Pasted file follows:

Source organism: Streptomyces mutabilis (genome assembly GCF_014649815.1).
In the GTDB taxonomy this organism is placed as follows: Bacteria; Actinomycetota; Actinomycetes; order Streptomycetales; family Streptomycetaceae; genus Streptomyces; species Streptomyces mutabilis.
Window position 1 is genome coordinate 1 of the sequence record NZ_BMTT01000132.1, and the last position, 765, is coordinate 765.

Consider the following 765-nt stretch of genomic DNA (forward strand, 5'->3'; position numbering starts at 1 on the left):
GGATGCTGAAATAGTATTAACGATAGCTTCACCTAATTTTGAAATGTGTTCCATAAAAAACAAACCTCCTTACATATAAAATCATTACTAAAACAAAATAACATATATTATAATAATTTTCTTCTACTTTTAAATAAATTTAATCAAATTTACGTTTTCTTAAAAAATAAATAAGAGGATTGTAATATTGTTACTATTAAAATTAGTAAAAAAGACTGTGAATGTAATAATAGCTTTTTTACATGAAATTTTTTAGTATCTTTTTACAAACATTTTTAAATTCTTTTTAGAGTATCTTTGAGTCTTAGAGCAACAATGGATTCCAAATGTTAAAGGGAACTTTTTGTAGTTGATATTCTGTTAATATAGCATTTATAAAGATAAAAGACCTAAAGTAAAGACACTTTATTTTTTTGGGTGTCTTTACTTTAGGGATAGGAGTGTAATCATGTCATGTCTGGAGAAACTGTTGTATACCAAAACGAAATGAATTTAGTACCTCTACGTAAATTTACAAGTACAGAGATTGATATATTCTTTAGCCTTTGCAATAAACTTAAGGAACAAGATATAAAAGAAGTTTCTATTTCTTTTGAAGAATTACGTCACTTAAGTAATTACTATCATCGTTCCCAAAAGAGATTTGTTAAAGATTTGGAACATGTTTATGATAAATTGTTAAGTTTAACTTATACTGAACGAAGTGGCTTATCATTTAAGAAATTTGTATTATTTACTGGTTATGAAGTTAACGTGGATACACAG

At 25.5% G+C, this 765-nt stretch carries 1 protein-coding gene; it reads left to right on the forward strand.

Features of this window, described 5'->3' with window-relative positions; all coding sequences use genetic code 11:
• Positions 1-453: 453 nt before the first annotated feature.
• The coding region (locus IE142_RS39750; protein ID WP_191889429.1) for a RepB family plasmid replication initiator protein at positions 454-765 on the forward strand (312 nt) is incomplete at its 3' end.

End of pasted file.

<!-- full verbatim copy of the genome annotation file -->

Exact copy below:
Source organism: Streptomyces mutabilis (genome assembly GCF_014649815.1).
In the GTDB taxonomy this organism is placed as follows: Bacteria; Actinomycetota; Actinomycetes; order Streptomycetales; family Streptomycetaceae; genus Streptomyces; species Streptomyces mutabilis.
Window position 1 is genome coordinate 1 of the sequence record NZ_BMTT01000132.1, and the last position, 765, is coordinate 765.

Consider the following 765-nt stretch of genomic DNA (forward strand, 5'->3'; position numbering starts at 1 on the left):
GGATGCTGAAATAGTATTAACGATAGCTTCACCTAATTTTGAAATGTGTTCCATAAAAAACAAACCTCCTTACATATAAAATCATTACTAAAACAAAATAACATATATTATAATAATTTTCTTCTACTTTTAAATAAATTTAATCAAATTTACGTTTTCTTAAAAAATAAATAAGAGGATTGTAATATTGTTACTATTAAAATTAGTAAAAAAGACTGTGAATGTAATAATAGCTTTTTTACATGAAATTTTTTAGTATCTTTTTACAAACATTTTTAAATTCTTTTTAGAGTATCTTTGAGTCTTAGAGCAACAATGGATTCCAAATGTTAAAGGGAACTTTTTGTAGTTGATATTCTGTTAATATAGCATTTATAAAGATAAAAGACCTAAAGTAAAGACACTTTATTTTTTTGGGTGTCTTTACTTTAGGGATAGGAGTGTAATCATGTCATGTCTGGAGAAACTGTTGTATACCAAAACGAAATGAATTTAGTACCTCTACGTAAATTTACAAGTACAGAGATTGATATATTCTTTAGCCTTTGCAATAAACTTAAGGAACAAGATATAAAAGAAGTTTCTATTTCTTTTGAAGAATTACGTCACTTAAGTAATTACTATCATCGTTCCCAAAAGAGATTTGTTAAAGATTTGGAACATGTTTATGATAAATTGTTAAGTTTAACTTATACTGAACGAAGTGGCTTATCATTTAAGAAATTTGTATTATTTACTGGTTATGAAGTTAACGTGGATACACAG

At 25.5% G+C, this 765-nt stretch carries 1 protein-coding gene; it reads left to right on the forward strand.

Features of this window, described 5'->3' with window-relative positions; all coding sequences use genetic code 11:
• Positions 1-453: 453 nt before the first annotated feature.
• The coding region (locus IE142_RS39750; protein ID WP_191889429.1) for a RepB family plasmid replication initiator protein at positions 454-765 on the forward strand (312 nt) is incomplete at its 3' end.